Occupational Safety and Health Act (OSHA)

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A federal act passed in 1970 to ensure a minimum level of safety in working conditions. The act is codified in 29 U.S.C. §§ 651–678. The Act may also be referred to as the Williams-Steiger Occupational Safety and Health Act of 1970. In § 655, Congress delegated to Secretary of Labor the power to promulgate standards to administer the act. The Secretary has in turn created the Occupational Safety and Health Administration, also referred to as OSHA, the Occupational Safety and Health Review Commission (OSHRC), and the Mine Safety and Health Administration (MSHA) to assist in administering the Act. 

The Act’s explicit purpose, laid out in § 651(b), is “to assure so far as possible every working man and woman in the Nation safe and healthful working conditions and to preserve our human resource.” § 654 requires employers to “furnish to each of his employees employment and a place of employment which are free from recognized hazards that are causing or are likely to cause death or serious physical harm to his employees,” and to comply with standards promulgated by the Secretary or any agencies administering the act. Overall, the Act tries to accomplish workplace safety by preventing unsafe working conditions before they arise. As the U.S. Supreme Court in Whirlpool Corp. v. Marshal explained, “the legislation's remedial orientation is prophylactic in nature … The Act does not wait for an employee to die or become injured. It authorizes the promulgation of health and safety standards and the issuance of citations in the hope that these will act to prevent deaths or injuries from ever occurring.”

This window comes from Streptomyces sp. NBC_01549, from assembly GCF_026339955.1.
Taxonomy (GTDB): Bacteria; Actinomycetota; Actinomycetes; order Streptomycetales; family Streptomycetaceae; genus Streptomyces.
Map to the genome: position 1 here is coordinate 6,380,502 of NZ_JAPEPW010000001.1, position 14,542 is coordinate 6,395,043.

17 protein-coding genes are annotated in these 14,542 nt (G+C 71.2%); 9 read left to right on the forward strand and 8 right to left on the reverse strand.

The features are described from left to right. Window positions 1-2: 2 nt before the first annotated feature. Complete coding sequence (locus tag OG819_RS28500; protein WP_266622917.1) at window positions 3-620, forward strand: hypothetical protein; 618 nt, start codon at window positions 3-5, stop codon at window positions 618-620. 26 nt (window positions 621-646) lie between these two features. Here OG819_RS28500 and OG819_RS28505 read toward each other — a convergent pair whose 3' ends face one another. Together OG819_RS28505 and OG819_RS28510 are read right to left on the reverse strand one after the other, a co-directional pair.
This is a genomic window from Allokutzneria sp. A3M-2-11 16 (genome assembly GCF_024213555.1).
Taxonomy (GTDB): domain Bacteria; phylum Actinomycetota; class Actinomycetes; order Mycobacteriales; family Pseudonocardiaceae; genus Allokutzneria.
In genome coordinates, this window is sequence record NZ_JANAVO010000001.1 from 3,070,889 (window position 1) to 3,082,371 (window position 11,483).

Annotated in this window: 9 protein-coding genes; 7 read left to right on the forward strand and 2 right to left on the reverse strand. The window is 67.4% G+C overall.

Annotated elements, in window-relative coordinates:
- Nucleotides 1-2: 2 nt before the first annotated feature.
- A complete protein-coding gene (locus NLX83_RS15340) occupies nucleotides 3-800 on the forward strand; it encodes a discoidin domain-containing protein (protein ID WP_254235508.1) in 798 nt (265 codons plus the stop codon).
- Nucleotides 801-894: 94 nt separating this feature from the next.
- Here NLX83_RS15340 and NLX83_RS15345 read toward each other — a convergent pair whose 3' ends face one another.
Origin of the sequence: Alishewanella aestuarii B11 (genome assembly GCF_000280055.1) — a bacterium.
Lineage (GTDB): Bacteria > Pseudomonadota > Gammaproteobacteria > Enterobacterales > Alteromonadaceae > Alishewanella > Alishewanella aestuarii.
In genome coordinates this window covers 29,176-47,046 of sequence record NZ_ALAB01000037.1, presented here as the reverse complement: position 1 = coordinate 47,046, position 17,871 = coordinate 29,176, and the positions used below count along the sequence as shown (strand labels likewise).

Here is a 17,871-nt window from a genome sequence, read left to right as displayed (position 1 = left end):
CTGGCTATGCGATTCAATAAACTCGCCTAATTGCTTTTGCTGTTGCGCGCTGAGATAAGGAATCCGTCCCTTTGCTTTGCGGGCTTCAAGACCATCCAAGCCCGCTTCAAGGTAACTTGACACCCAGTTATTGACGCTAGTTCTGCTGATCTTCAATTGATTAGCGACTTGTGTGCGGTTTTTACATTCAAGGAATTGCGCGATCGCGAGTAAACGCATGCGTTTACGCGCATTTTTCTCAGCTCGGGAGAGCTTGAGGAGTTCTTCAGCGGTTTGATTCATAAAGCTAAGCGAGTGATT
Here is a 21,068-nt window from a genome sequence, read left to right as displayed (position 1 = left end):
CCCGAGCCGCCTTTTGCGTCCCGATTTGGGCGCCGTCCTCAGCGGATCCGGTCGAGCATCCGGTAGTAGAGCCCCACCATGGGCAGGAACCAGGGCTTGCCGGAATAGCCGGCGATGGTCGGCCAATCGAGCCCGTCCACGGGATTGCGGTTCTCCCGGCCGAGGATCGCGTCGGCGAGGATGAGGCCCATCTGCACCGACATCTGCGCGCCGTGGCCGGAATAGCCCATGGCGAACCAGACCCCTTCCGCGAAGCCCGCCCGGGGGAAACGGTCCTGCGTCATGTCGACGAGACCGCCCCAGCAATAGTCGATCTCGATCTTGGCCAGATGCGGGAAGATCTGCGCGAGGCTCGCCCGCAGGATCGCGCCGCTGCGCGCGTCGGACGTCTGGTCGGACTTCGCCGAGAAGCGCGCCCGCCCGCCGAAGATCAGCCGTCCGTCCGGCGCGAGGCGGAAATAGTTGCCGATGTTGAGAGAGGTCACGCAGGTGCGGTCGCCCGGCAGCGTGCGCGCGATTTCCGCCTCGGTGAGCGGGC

The Act’s scope is broad, and under § 653 and 29 C.F.R. § 1975.4, it applies to all U.S. territory and any employers employing one or more employee. However, under § 653(b)(1) the Act does not apply to the working conditions of employees of Federal or State agencies. § 653(b)(4) also clarifies that Congress intended that the Act have no direct impact on workers’ compensation laws.

[Last updated in April of 2021 by the Wex Definitions Team]